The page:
Taking a bottle of wine to a dinner party has always been among the warmest ways of saying thank you to a dinner invitation. Gifting wine is also one of the most convivial ways of sending a holiday greeting and it isn’t nearly as complicated as you might think. Here are some tips for creating memorable holiday gifts with a bottle.
First, don’t worry too much about picking the “right” wine. My experience is that while many people have favorite wines, most people don’t know the full range of wines available today. That is to say, they don’t know a lot of wines that could become favorites because they haven’t tried them yet. I have a friend who insisted she didn’t like white wine until she was coerced into having a Chablis (a crisp, unoaked chardonnay from France) and now ranks it as a new favorite. The lesson from this story is to give a gift of wine you like – in addition to being a particularly personal gift, there’s a good chance your recipient hasn’t had it yet and may end up sharing your enthusiasm.
A “collection” of wine makes a great gift idea and many good wine shops offer some already-compiled options. You might opt for these ready-made groupings or go a more individual route. You could choose a trio of reds from the same region or focus on one grape variety as it is made into wine in three different countries (say, cabernet sauvignon from France, California and Australia, or pinot noir from Oregon, New Zealand and Burgundy). You could create a “wine tour of the New World” with six bottles showcasing the classic wines of several countries, a gathering that has as its common thread neither grape variety nor region, but your passion and thoughtfulness.
When it comes to holidays, Champagne is always an excellent choice. I’m not one of those people who think sparkling wine is only for celebrations. Champagne is a great wine first, a wine that happens to have bubbles, and it is notable for being extremely versatile when it comes to pairing with food. Champagne, with its crisp acidity, is a wonderful match for many foods, especially dishes that are fried or have a rich cream sauce (the bubbles refresh your palate), foods that are spicy (with relatively low alcohol, sparkling wine doesn’t accentuate chile heat) or foods that are either high in acid (like ceviche) or a little salty (salt balances acidity). One of my favorite pairings (though I grant you, not particularly in the holiday spirit) is Champagne and French fries. This is the most popular time of year for retailers to put their sparkling wines on sale, so you might find some terrific bargains out there. For example, at Sunset Corners Wines & Spirits there is a great deal right now on one of my favorite Champagnes, Louis Roederer Brut Premier – $39.95 is a terrific price, and staffer Kamille Palacios is always an extremely insightful guide to matching wine to guest.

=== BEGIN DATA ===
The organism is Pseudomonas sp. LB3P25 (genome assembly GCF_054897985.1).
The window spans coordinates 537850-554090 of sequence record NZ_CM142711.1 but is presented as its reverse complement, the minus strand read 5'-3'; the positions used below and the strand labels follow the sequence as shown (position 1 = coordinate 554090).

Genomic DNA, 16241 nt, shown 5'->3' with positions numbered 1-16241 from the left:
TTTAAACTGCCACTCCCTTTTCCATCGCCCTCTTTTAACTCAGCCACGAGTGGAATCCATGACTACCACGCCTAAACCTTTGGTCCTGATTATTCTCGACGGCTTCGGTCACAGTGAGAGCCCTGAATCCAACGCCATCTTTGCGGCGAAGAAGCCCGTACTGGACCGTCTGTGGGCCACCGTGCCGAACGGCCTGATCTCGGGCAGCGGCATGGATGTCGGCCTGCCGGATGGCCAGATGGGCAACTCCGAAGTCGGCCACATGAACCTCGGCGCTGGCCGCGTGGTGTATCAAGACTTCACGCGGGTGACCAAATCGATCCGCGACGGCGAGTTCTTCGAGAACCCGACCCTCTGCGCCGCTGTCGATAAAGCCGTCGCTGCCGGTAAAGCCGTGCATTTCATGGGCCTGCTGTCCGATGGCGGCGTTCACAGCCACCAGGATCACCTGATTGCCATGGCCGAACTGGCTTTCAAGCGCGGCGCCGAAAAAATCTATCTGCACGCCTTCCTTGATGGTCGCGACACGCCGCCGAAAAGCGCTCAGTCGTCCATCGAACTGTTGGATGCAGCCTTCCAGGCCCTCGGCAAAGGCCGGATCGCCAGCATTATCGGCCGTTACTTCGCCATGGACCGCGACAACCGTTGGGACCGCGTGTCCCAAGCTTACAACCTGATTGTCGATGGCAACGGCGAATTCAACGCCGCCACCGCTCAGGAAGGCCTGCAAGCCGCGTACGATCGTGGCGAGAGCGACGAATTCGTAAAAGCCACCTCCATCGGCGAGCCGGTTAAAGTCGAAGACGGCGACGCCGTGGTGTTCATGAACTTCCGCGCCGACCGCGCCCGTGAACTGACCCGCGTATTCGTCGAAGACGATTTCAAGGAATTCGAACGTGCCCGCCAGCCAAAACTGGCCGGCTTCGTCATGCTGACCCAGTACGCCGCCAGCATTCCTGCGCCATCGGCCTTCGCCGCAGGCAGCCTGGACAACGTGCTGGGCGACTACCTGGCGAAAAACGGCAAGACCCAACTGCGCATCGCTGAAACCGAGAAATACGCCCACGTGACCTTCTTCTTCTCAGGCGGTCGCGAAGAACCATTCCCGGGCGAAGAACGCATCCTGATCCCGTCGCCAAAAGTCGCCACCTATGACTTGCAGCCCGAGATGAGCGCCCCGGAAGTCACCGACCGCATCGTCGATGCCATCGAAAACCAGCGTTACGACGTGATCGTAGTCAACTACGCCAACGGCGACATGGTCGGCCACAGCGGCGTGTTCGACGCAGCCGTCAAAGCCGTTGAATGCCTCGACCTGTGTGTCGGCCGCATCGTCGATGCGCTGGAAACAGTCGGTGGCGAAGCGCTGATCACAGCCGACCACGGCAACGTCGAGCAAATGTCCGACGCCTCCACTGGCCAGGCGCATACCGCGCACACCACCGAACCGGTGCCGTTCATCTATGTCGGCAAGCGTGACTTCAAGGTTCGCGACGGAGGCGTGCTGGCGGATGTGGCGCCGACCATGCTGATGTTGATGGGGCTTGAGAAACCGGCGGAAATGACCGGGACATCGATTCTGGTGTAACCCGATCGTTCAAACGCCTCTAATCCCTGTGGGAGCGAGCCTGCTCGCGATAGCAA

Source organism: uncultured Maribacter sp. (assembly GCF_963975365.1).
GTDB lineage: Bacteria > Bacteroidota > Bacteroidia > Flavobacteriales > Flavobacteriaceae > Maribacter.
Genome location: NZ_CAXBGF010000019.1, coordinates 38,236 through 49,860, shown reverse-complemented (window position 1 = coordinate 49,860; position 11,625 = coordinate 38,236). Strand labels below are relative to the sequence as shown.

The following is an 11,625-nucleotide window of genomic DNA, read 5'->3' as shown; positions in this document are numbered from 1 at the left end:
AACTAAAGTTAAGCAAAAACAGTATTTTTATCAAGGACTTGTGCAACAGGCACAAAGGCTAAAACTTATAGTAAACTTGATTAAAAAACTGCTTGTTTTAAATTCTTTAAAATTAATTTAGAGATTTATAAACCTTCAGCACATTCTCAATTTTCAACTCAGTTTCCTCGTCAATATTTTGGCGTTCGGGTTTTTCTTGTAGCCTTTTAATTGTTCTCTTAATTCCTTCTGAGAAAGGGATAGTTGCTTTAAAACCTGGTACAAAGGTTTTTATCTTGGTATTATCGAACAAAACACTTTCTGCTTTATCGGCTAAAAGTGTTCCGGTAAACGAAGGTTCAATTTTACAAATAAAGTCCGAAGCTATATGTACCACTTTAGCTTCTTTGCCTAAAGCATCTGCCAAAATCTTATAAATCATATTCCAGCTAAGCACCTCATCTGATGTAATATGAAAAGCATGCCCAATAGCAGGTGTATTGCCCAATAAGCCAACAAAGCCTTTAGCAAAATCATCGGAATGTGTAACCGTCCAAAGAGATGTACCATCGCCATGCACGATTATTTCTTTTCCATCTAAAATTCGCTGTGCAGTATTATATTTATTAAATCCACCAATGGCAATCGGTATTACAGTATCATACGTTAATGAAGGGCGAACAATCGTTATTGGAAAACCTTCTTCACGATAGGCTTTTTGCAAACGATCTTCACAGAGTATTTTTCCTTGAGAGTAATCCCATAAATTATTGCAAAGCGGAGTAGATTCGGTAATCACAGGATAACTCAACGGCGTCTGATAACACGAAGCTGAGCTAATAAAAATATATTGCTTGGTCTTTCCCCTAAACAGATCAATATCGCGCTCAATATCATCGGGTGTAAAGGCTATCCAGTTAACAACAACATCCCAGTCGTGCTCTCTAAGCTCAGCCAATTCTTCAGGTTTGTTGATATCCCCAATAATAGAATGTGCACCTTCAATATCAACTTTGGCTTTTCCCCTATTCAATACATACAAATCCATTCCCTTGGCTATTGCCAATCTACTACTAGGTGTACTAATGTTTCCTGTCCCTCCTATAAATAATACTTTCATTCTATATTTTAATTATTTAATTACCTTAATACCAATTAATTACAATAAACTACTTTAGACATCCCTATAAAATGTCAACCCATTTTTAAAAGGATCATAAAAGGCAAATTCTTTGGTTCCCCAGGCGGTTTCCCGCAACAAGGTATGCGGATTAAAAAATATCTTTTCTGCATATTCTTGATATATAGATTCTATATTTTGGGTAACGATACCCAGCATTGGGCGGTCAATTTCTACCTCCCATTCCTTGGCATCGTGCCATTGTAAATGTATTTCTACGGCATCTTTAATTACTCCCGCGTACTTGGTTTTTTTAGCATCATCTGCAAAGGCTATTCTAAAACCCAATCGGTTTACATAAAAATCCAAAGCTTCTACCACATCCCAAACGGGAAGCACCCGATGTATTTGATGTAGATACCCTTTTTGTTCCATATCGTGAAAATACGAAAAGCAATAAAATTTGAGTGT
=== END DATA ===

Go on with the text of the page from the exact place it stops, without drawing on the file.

Finally, I’d be remiss in not suggest one gift idea that doesn’t involve alcohol, at least not directly. When I was just getting interested in wine, I bought several books to get a better understanding of what I was tasting. Most of the books I purchased are out of print now, but one remains and is better than ever. Two of the world’s greatest wine writers, Jancis Robinson and Hugh Johnson, released the terrific eighth edition of their “World Atlas of Wine” just two months ago and it is already one of the best-selling wine books of all time – I read recently that more than four million copies are in print. The new edition is a treasure trove of information not only about wine but about where wine is made. This is the story not only of what wine is, but also why it is – why sauvignon blanc is different in Sancerre and Marlborough, why chardonnay from Chablis is distinct from chardonnay from Sonoma, how Rioja wines have changed over the years and much more. From contour lines on a vineyard map to graphs showing you every conceivable nuance in wines around the world, this is an affordable and indispensable book for wine lovers. I can’t recommend it highly enough (and it also has a holiday design – a green cover in Europe and a red cover in the U.S.).
Well there you have some ideas about gift-able wine. We could continue the discussion all day, but I hope this gives you some ideas that may in turn spur ideas of your own. Remember, wine is a vehicle for sharing and in this season of sharing experiences, friendship and family, wine – in one form or another – can be a convivial centerpiece for your celebration.
Cheers, and happy holidays!